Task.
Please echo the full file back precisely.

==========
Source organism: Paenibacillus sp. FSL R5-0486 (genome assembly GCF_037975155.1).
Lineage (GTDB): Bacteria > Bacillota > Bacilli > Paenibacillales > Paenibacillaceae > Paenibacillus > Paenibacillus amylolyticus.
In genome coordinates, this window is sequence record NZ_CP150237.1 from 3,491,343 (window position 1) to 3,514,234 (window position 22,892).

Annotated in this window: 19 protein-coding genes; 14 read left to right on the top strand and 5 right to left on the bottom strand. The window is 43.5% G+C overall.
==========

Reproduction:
Source organism: Paenibacillus sp. FSL R5-0486 (genome assembly GCF_037975155.1).
Lineage (GTDB): Bacteria > Bacillota > Bacilli > Paenibacillales > Paenibacillaceae > Paenibacillus > Paenibacillus amylolyticus.
In genome coordinates, this window is sequence record NZ_CP150237.1 from 3,491,343 (window position 1) to 3,514,234 (window position 22,892).

Annotated in this window: 19 protein-coding genes; 14 read left to right on the top strand and 5 right to left on the bottom strand. The window is 43.5% G+C overall.